Figure 2.  Effect of increasing level of supplementation on organic matter digestibility (OMD) of three different diets fed to two cattle breeds. (BCS:C= baby corn stovers and concentrate supplementation; GNH:M:  groundnut hay and moringa meal)

After these levels the difference between the breeds was not significant although the crossbred tended to have an advantage (Figure 2). Increasing level of concentrate supplementation did not affect the OMD in both breeds fed baby corn based diets. However when animals were fed groundnut hay, on one hand increasing level of concentrate supplementation did not affect OMD in N’Dama whereas it significantly increased (quadratic: p< 0.001) in crossbred with a peak 20% (Figure 2). On the other hand, with moringa supplementation there was a quadratic increase in OMD with a peak at 20% in N’Dama and at 30% in crossbred.


The digestibility of neutral detergent fibre (DNDF table 4) showed the same trend with regard to breed difference but this difference was more pronounced and ranged from 10% with BCS:C to 5 % with groundnut hay diets in advantage of N’Dama;  DNDF was higher with BCS:C compared to groundnut hay diet and was very low with GNH:M.


The Diet x Level interaction was also highly significant (Figure 3).



Figure 3.  Effect of increasing level of supplementation on digestibility of Neutral detergent fibre (DNDF) of three different diets fed to two cattle breeds. (BCS:C= baby corn stovers and concentrate; GNH:C= groundnut hay and concentrate GNH:M= groundnut hay and moringa meal.

When animals were fed baby corn stovers as basal diet, NDF digestibility was significantly higher in N’Dama compared to crossbred at all level of supplementation. On groundnut hay based diets the difference (advantage of N’Dama) in NDF digestibility was only significant at level of supplementation less or equal to 10% with concentrate supplementation and to 20% with moringa supplementation (Figure 3).


Increasing level of concentrate supplementation did not significantly affect NDF digestibility of BCS:C and GNH:C in the two breeds (Figure 3). Nevertheless with GNH:C it tended to reach a peak at a level of 30% in crossbred and 10% in N’Dama. On the other hand graded levels of moringa supplementation linearly increased NDF digestibility in both breeds.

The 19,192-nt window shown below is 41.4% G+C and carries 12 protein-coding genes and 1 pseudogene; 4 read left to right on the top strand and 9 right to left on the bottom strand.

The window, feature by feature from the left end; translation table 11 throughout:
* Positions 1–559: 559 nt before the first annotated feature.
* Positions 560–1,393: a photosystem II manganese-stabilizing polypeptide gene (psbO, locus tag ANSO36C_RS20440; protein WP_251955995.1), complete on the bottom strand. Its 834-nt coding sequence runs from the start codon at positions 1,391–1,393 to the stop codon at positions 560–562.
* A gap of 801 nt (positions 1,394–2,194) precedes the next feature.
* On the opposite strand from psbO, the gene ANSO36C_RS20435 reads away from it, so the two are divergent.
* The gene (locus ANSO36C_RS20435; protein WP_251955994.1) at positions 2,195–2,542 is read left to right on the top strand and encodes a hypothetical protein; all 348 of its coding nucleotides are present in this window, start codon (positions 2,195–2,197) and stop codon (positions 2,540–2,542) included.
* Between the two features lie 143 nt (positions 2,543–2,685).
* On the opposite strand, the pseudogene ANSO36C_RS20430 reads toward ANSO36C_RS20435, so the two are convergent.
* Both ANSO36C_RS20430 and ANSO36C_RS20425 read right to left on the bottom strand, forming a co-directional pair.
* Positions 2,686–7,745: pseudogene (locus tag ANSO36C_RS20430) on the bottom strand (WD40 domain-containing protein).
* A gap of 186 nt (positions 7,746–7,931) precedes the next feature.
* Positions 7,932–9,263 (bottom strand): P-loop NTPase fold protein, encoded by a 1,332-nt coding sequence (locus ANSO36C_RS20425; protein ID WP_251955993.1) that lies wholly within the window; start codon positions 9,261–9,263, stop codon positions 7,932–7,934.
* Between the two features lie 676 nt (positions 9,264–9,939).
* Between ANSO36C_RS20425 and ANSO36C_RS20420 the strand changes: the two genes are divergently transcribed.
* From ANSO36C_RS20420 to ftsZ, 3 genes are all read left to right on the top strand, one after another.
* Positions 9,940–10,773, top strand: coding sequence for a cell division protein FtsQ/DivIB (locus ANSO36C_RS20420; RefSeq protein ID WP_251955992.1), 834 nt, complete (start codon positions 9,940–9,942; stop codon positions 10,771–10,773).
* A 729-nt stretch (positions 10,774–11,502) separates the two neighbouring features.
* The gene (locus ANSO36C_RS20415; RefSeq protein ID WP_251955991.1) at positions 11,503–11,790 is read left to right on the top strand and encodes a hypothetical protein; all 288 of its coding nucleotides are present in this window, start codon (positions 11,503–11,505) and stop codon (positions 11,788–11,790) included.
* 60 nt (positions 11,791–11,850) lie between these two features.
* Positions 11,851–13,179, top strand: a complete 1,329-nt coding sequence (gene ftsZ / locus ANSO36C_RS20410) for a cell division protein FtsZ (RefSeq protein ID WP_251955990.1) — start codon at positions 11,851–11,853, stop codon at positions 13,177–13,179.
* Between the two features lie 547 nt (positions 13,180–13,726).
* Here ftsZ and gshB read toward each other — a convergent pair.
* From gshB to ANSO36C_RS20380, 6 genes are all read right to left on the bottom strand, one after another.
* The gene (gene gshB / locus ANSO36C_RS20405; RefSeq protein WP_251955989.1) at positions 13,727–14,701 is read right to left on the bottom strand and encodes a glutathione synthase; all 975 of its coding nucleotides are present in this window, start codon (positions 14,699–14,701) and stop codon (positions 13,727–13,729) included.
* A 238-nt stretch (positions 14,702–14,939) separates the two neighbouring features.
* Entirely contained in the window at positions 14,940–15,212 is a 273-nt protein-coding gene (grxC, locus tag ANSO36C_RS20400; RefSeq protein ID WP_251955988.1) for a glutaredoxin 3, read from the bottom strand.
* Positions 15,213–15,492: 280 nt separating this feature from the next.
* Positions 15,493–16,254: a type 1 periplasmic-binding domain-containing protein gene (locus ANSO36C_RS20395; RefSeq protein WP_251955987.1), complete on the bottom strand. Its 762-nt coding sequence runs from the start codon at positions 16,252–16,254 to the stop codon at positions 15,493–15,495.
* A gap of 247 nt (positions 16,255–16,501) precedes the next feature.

Daily weight gain and efficiency of feed conversion


There was no effect of breed on average daily weight gain expressed in g/kg0.75.  The overall effect of diet was not significant (Table 4) however, the between diets comparison showed that animals gained significantly (p<0.05) more weight when they were fed BCS:C compared to GNH:C and GNH:M and there was no significance difference between the later diets. There was a significant Diet x level interaction. With groundnut hay diets there was no effect of level of supplementation on ADG (Figure 4), while with BCS:C a quadratic (p<0.01)  trend was observed with increasing level of supplementation on ADG with the two breeds.




Figure 4.  Effect of increasing level of supplementation Average daily weight gain observed in two cattle breeds fed three different diets. (BCS:C= baby corn stovers and concentrate; GNH:C= groundnut hay and concentrate; GNH:M= groundnut hay and moringa meal

There was no significant difference between the breeds in efficiency of feed conversion (EFC table 3) when data were averaged for all the diets. Within the diets animals were significantly more efficient when they were fed BCS:C. On the other hand, animals seemed more efficient on GNH:M compared to GNH:C.


However, there was a significant Breed x diet interaction where crossbred were more efficient on BCS:C (9 against 14 for N’Dama) and on groundnut hay based diets, N’Dama surpassed the crossbred  with ratios of 11 vs. 13 for GNH:C and 9 vs. 27 for GNH:M.

Discussions and conclusions


Feed intake as affected by the cattle breed